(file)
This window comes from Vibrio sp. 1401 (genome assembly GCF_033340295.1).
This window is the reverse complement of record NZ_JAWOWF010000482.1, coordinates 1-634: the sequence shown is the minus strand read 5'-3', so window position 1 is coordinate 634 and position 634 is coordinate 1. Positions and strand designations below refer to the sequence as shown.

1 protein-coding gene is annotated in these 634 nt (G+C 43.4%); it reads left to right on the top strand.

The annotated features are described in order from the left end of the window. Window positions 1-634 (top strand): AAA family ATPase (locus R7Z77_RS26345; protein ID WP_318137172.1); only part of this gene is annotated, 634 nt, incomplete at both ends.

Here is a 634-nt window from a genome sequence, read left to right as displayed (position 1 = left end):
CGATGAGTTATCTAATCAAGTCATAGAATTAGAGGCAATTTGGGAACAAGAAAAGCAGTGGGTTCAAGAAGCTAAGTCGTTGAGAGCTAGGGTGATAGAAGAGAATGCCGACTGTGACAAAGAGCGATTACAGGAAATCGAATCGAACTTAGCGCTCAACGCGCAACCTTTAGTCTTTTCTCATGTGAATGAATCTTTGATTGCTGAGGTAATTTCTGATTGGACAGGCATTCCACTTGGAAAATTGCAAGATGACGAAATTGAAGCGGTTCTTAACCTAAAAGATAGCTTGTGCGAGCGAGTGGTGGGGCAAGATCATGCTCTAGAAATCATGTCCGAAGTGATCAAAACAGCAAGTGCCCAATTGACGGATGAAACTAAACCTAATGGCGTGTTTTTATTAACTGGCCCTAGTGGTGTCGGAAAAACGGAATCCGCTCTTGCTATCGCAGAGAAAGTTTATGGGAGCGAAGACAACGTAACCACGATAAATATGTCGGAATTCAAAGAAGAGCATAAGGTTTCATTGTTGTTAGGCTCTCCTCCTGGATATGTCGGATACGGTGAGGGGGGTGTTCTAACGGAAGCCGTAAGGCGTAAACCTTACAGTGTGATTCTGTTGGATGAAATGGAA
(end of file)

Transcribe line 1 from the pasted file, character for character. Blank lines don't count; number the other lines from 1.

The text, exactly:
This window comes from Vibrio sp. 1401 (genome assembly GCF_033340295.1).